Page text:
(You could actually perform this new-layer step earlier – before we used Ungroup and then Union to turn these 50 objects into one. Up to you.)

Turn off the visibility on the top layer (click on the eyeball in your Layers panel) so all we see is the merged 3-D shape.

3-D Effect: select the excess points and delete

All right, let’s dig in. Using the Edit Path by Nodes tool (just below the black arrow), you can click on your object to show all of its points. Then, you can click and drag to create a rectangle, to select just specific points. Be sure to not select the points at the very ends (as you can see, I’ve left those unselected/gray). Once you have the rest of the points selected, just hit your Delete key. If you missed a couple with your rectangle, just click on them individually and Delete.

3-D Effect: fix the curviness

You’ll be left with two points, but the line between may be wobbly or wavy. Just click on each of the little circles at the ends of the stalks (these circles are called handles) and drag them over on top of their gray diamonds.

3-D Effect: moved handles

When you have the circle directly over the diamond, you’ll see this “Handle to cusp node” box. Release the point, and your line will be straight instead of curved.

(In case you want more nitty-gritty on what we’re doing here: pulling the handles around is a way to adjust curves, along a curved path. By dragging that handle and attaching it to the cusp node, you’re essentially saying, “I don’t want a curve here. Just shoot that path straight out from this point to the next.”)

Yes, it’s a pain to go through this process. But if you zoom in enough so that these zig-zag areas fill almost the entire work area, you can make fairly quick work of it. This word had 14 areas with zig-zagging diagonal areas, and it was less than 5 minutes to get them all smooth.

3-D Effect: final stacked layers

I’ve made my top layer visible again, and I’ve deleted the 3-D shape from that layer. So now all that’s left is the original two text objects on the top layer, and the 3-D object on the bottom layer.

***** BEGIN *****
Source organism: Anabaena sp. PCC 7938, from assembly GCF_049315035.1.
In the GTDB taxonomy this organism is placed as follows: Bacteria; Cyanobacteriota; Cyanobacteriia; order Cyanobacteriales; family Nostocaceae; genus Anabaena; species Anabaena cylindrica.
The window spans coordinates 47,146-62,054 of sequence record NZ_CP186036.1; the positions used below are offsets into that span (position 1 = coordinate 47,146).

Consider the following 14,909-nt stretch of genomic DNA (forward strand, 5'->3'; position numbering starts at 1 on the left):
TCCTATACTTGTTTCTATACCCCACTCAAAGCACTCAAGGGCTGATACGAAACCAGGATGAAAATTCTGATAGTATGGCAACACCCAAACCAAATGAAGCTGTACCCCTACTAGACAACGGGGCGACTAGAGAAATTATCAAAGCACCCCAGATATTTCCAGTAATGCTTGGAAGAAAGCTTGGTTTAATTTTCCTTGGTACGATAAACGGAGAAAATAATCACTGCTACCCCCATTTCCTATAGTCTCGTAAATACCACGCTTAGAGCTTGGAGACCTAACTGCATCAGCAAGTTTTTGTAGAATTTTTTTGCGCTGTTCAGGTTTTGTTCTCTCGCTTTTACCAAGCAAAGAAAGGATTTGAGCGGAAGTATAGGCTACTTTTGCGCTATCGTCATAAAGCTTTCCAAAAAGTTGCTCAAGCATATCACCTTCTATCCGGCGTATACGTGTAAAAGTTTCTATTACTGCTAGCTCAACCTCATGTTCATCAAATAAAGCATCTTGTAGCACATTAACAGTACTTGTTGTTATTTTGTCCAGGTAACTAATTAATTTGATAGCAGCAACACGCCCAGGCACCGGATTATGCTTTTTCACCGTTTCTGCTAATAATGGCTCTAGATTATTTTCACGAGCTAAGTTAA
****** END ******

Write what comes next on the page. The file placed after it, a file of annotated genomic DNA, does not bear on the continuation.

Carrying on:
From this point, you can delete either one of the text objects. I have the option here – do I want the 3-D effect to be coming down out of the bottom left? Or shooting up from the upper right?

I’ve decided to delete the lower piece of text, so the effect comes out of the lower left:

3-D Effect: end effect achieved!

And there we have it! Since this is two separate objects on two separate layers, you can change colors of each one separately to whatever you like. And if you’re cutting these shapes out of paper or vinyl, you can save an SVG or PNG out of Inkscape with the two layers separated, so you can cut them out of different colors.

There are tons of other ways you can use this effect. Here are a couple of examples:

3-D Effect: other possible options

In the top one, I made a couple of copies of the word, and did a dynamic offset on each one – a little larger in white, and a little larger than that in purple. Then I did the Interpolate effect on the purple offset. (You could even chop the white shape out of the purple shape, if you want your background color to show through.)

In the bottom one, I made a smaller copy of the text, centered below the first one. Aside from size and placement, every other step was the same!

I hope you all have fun with this one – I certainly did! (I even re-did my signature. Since it’s for a web image, I skipped the refinement of the zig-zags, so it took maybe 2 minutes, tops!)